“We feed about 250 kilograms of scrap glass into the two furnaces in the early evening. The glass then melts overnight and from there, we are able to use it in the morning. It has achieved the right texture and pliability,” says Thomas Kapere, the gallery manager. “The fuel we use is old engine oil and all our packing material is also recycled.”
Kitengela Hot Glass’ thirsty furnaces uses 450 litres of used oil per day. “We’re always looking to purchase more at market rates,” says Anselm. “We have a NEMA (National Environment Management Authority) license that allows us to dispose of both used oil and scrap glass.”
This afternoon, the top gaffer (master glassblower) is going to make a ruffle-edged bowl, involving a technique that means twisting and pulling the glass to achieve the right effect. It will be a clear piece with blue spirals around the circumference.
The maestro of Kitengela Hot Glass bobs and weaves around the domed room as if he’s doing a dance of fire. For the fruit bowl, he starts by gathering a small portion of melted glass from the furnace. It’s imperative to keep the tip of the hollow pipe red hot as he shapes the piece into a round ball, using jacks (heavy-duty tongs) while rolling the pipe to and fro on his bench. Damp, folded-up newspapers help him shape the gob. Periodically, he adds more water to his paper to cool the material he is working with, further enhancing the desired shaping process.
The glassblower returns to the furnace to gather more glass. (Sometimes, for bigger pieces, he must do two or three such gathers, whereas with wine glasses he would only have to do it once.) With this second gather, he controls the temperature of the glass, see-sawing the pipe in and out of the furnace. He can now blow the item and it will “bloat” evenly all the way around. At this stage, the artisan must put a groove (jack line) at the top of the bowl-to-be to create a removal point.
“Since we are applying blue spirals on the item, we use a blue powder which is basically a form of blue window glass. To prepare the spirals, a helper gathers a bit of glass on a separate pipe and rolls it on a steel table (the marver). He collects the powder evenly so it forms a kind of skin,” explains Thomas.
(In terms of colouring, Kitengela Hot Glass either feeds already-coloured material into the furnace – e.g., broken bottles for green, solar glass for grey – or uses exclusive colour powders from Germany to create pinks, reds, yellows, etc.)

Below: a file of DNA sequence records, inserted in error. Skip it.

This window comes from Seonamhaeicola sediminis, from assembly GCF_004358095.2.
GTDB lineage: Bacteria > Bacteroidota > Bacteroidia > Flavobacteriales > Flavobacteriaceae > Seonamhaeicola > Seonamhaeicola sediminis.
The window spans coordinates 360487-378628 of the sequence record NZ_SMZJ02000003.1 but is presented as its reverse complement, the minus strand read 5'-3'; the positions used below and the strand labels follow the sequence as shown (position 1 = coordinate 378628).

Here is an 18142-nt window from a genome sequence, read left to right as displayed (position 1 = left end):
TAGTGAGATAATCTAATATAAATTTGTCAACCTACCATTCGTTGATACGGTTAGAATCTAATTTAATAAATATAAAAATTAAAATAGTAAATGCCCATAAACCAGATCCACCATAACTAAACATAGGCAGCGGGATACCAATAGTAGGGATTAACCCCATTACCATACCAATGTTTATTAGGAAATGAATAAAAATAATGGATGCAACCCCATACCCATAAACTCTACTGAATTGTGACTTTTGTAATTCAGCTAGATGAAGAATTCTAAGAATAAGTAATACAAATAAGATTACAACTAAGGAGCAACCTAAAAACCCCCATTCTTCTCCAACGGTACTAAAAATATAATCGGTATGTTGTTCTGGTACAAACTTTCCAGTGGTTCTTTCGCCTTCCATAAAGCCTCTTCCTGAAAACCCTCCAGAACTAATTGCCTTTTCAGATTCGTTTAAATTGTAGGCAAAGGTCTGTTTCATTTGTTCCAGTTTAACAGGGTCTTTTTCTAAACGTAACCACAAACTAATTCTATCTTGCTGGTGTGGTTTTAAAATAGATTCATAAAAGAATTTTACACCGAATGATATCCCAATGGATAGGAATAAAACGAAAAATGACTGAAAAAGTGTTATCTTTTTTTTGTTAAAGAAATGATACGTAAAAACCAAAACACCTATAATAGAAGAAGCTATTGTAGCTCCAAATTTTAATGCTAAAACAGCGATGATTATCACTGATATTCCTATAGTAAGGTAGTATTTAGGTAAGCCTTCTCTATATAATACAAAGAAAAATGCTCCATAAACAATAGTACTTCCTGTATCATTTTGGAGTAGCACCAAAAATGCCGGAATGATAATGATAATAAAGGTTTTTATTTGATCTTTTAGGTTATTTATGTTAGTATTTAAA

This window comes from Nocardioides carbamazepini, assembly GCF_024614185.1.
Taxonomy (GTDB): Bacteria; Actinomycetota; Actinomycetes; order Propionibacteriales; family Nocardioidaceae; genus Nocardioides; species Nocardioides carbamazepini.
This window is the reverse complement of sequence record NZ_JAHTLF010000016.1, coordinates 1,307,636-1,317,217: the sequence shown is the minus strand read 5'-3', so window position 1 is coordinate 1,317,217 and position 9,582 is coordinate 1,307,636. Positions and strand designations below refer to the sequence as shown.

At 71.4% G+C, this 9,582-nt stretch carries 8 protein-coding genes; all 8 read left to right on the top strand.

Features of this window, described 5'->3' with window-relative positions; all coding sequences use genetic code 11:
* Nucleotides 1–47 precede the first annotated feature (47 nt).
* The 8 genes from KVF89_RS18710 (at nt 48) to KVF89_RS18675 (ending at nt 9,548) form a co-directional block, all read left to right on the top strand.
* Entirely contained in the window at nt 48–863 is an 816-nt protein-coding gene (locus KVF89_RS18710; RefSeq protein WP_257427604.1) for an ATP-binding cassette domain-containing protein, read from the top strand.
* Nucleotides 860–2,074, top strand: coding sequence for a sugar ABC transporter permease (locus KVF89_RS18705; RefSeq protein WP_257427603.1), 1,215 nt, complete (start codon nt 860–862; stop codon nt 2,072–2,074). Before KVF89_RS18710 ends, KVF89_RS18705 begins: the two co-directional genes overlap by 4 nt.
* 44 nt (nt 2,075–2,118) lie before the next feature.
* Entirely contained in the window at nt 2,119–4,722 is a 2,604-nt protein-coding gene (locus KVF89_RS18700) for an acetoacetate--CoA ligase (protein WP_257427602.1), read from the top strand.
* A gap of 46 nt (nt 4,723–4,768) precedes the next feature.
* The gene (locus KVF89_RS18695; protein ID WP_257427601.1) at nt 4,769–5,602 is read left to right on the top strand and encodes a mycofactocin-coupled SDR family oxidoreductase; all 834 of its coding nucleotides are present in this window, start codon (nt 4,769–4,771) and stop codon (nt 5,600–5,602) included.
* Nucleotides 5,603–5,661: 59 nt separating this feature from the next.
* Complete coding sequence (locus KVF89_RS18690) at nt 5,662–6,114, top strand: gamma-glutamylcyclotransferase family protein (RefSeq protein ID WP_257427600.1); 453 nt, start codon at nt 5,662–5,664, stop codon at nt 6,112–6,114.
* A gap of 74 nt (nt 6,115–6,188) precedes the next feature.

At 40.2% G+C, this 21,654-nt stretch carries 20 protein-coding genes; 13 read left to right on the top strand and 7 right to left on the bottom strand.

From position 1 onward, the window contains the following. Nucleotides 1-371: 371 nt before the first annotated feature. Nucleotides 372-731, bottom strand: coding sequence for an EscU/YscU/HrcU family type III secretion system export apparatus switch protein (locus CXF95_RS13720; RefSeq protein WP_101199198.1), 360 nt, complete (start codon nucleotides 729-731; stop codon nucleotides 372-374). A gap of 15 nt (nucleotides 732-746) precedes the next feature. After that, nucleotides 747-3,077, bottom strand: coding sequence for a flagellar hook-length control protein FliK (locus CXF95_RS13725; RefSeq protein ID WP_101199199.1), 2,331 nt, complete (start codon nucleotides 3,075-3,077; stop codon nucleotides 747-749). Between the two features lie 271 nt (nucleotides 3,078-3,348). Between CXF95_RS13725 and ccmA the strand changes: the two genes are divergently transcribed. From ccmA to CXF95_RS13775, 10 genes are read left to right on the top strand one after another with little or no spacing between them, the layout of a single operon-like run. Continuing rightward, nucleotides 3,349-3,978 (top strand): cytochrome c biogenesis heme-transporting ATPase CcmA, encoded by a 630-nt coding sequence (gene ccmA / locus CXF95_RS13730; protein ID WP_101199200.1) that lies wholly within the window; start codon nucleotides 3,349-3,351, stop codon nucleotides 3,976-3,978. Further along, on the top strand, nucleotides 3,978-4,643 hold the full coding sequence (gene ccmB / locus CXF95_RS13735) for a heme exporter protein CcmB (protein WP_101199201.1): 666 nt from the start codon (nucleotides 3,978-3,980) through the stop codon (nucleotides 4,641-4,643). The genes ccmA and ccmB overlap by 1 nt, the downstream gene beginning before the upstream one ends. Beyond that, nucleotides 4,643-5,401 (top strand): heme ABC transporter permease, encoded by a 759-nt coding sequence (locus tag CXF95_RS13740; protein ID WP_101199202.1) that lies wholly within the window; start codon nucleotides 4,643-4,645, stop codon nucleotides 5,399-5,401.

Now the glassblower signals the assistant to bring the spiral material; slowly and carefully he applies it to the outside of the “bowl” as it spins round. No matter what colours are incorporated, all of the material glows a luminescent orange like the setting sun because of the intense heat of the glass.
Back in the fire goes the whole piece to harmonise the temperature of both bowl and spiral. (You have to keep reheating the glass because it cools down very quickly.) The assistant is ready with more damp newspapers to touch the bottom of the item to create a thicker base for the bowl.
The next step involves switching over the piece from the original working pipe to a new one. In a process called the “ponty” or the point of holding, the assistant must gather a bit of melted glass and attach it to the base of the item. You have to make sure that each piece of glass is the right temperature for proper bonding.
“As you can see in glass work,” Thomas offers, “it requires teamwork. It’s hard to make a single piece on your own.”
Deftly and decisively, the glassblower uses a wet iron file to create a weakness at the top of the piece so that it will change over to the new punty iron. He straightens the bottom of the item so that it’s easier for him to continue opening up the top, using the tongs and rotating it to keep the bowl round. When the glassblower removes it from the hot flame, he spins the glass so the centrifugal force opens it up further into a flat, round shape. And then by swinging it up and spinning it down like a baton, he achieves the frilly, floppy rim and shape of this particular piece — the handkerchief effect.
For the final stage in making this glass article, it is placed in a cooling chamber at 500 degrees Centigrade where it cools down through the night for approximately 18 hours. Then the following day, voila, our clear fruit bowl with blue spirals.